3 February 2023
By Ana-Maria Hriscu
On 12th of January, the European Court of Justice (ECJ) ruled that individuals have the right to be provided with the identities of those who receive and process their personal data.
The right to data protection outlined in Article 8 of the EU Charter of Fundamental Rights aims to protect individuals whenever their personal data are processed. As such, the General Data Protection Regulation (GDPR) provides enforceable rights to individuals, as data subjects whose personal data are processed, to help counter violations thereof and ensure that data protection rules are effective. At first sight, this judgement appears to be a clear win for individuals: controllers need to reveal the identities of those with whom they share personal data, which should help individuals better assess if their data are lawfully processed, exercise their rights as data subjects, and seek remedies. This should also help ensure that data processing is more transparent. However, to find out the identities of recipients, individuals have to make the effort to exercise their rights and process the information, if received. Additionally, the Court outlined two exceptions to the obligation, whereby it is sufficient to inform individuals of the categories of recipients where a) it is impossible to disclose the identities of recipients; or b) the controller can prove that the request is unfounded or excessive within the meaning of Article 12(5)(b) GDPR. In the online environment in particular, where personal data provided to one company might be shared with a host of others without our knowledge, controllers might be eager to argue that one of the exceptions applies. As a result, the question remains: are we really closer to finding out who the recipients of our personal data are?
2 February 2023
By Mario Pagano
In JP v. Ministre de la Transition écologique, the CJEU has been recently called upon to rule on the possibility for an individual to seek compensation for the health issues caused by poor air quality under Directive 2008/50/EC (hereinafter ‘the Air Quality Directive’).
In the case at stake, JP (the plaintiff) sought compensation before the administrative tribunal of Cergy-Pontoise (France). Before the domestic court, the applicant claimed, first, the annulment of the decision by which the local public authority refused to adopt the measures deemed necessary to help solve the air quality-related health issues of JP; second, the applicant also sought compensation (for the amount of €21 million) for the damage to his health caused by the poor air quality of the area since 2003. The national court of first instance dismissed the case, while the Cour administrative d’appel de Versailles (the appellate court) suspended the proceedings and asked the CJEU whether Articles 13 and 23 of the Air Quality Directive can be interpreted as conferring upon individuals the right to compensation in case of breaches of the obligations stemming from the same Directive.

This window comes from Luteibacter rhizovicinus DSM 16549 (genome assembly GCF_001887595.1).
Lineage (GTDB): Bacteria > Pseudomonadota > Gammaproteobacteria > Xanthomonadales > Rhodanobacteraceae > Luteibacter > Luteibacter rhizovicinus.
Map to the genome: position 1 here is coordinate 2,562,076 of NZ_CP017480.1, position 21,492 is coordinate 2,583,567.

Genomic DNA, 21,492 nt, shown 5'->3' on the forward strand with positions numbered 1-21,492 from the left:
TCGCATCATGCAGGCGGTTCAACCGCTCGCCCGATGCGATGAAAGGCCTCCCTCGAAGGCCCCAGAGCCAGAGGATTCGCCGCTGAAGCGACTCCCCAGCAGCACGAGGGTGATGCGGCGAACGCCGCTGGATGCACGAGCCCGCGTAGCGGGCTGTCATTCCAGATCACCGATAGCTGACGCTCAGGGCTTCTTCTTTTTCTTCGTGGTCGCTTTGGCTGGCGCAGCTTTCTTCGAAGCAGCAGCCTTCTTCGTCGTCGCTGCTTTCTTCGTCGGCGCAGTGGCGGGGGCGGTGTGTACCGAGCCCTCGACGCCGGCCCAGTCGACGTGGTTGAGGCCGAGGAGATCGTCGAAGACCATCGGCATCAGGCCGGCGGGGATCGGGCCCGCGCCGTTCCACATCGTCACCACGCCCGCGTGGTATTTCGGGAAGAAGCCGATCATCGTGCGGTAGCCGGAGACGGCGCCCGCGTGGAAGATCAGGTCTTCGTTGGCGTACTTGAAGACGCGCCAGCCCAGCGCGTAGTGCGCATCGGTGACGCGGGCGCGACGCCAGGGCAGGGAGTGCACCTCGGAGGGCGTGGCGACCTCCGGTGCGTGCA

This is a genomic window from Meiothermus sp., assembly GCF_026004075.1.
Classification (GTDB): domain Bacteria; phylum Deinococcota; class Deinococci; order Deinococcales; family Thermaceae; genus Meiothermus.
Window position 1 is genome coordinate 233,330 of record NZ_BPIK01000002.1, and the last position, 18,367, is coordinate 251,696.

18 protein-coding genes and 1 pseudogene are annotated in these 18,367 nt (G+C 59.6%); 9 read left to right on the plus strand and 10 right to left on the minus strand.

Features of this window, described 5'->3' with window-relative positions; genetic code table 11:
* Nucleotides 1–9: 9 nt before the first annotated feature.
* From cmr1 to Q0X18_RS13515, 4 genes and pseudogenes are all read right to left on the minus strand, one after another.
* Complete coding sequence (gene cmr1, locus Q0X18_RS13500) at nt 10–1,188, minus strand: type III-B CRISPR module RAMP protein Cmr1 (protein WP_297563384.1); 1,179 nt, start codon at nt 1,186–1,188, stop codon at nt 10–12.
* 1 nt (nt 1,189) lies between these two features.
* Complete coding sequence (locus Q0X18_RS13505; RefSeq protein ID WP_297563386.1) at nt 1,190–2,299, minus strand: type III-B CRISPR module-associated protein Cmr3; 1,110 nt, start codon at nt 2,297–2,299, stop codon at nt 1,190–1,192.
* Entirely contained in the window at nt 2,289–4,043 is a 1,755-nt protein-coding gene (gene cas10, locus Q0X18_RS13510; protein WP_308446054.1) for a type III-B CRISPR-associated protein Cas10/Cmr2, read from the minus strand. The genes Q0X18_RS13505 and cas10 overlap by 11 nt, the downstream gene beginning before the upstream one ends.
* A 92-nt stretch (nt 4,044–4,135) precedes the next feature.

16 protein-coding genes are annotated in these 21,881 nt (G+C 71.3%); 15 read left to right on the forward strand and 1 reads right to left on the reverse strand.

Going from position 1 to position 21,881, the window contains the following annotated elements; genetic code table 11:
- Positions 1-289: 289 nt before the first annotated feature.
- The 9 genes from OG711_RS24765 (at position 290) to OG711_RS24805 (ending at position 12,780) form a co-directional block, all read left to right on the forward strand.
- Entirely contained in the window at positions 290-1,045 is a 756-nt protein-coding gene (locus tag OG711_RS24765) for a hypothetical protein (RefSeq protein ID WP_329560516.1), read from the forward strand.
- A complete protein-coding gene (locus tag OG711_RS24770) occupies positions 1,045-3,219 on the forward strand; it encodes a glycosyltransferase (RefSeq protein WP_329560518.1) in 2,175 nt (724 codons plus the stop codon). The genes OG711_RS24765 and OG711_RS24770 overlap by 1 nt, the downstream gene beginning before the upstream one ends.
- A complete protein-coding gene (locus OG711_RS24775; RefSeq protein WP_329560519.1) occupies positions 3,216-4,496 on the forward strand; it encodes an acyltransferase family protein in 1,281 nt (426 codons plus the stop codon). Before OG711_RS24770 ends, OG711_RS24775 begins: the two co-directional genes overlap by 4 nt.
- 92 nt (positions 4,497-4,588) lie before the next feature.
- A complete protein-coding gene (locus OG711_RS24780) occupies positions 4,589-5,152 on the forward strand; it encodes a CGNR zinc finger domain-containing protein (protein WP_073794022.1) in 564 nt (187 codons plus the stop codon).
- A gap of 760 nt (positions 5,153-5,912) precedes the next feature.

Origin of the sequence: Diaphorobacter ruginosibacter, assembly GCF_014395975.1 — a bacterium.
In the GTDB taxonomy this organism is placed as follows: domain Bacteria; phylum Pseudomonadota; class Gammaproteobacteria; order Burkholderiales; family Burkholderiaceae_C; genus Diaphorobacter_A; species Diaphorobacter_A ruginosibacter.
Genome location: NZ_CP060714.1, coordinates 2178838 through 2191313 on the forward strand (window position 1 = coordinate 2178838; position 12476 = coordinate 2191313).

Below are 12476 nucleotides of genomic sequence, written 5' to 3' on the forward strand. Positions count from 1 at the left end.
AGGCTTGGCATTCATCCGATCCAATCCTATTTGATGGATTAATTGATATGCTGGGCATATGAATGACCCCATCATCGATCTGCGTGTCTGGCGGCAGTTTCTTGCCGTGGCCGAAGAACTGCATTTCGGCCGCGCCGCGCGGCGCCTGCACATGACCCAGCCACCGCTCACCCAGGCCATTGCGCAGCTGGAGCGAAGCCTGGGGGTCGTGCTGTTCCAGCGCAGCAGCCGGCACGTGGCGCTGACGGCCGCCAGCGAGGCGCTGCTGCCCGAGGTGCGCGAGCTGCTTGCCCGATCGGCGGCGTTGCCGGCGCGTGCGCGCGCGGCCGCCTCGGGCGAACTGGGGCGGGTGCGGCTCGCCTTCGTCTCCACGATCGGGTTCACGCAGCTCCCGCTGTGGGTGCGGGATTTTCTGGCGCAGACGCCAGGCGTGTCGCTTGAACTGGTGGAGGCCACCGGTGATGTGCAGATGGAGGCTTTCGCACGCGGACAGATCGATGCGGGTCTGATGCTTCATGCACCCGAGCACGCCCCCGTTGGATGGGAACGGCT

1 February 2023
By Giacomo Delinavelli
As the European Commission is committed to ensure the digital transformation of Europe by 2030, cybersecurity policy is taking a special place. As part of this effort, recently, the Network and Information Security (NIS2), Digital Operational Resilience Act (DORA), the Resilience of Critical Entities (RCE) have entered in force and the Cyber Resilience Act (CRA) has been proposed. However, in consideration of the conferred nature of the supranational powers, it is worth discussing to what extent the EU has the mandate to act in this field without a proper cybersecurity competence being stated in the Treaties. The new cybersecurity legislation has been proposed and approved by relying on the ‘internal market harmonisation’ legal basis, i.e., Art. 114 TFEU. However, in consideration of the proactive approach the Commission has taken in this field and the complex nature of cybersecurity policy, I argue that, although the legitimacy of such legislation is hard to be disputed, the attribution of a specific competence to be conferred to the EU, even by amending the Treaties, would clarify – and better justify – the prominent role that the EU has taken in this area.
The European Union (EU) has a somewhat ambivalent relationship with minority rights. According to Article 2 of the Treaty on European Union (TEU), respect for ‘the rights of persons belonging to minorities’ is among the EU’s founding values. Article 3(3) of that Treaty also provides that the Union ‘shall respect its rich cultural and linguistic diversity’, as affirmed in Article 22 of the Charter of Fundamental Rights. More generally, the EU famously claims to be ‘united in diversity’. But beyond these broad statements of principle, EU law offers little in the way of concrete, targeted minority rights guarantees.
19 January 2023
By Nozizwe Dube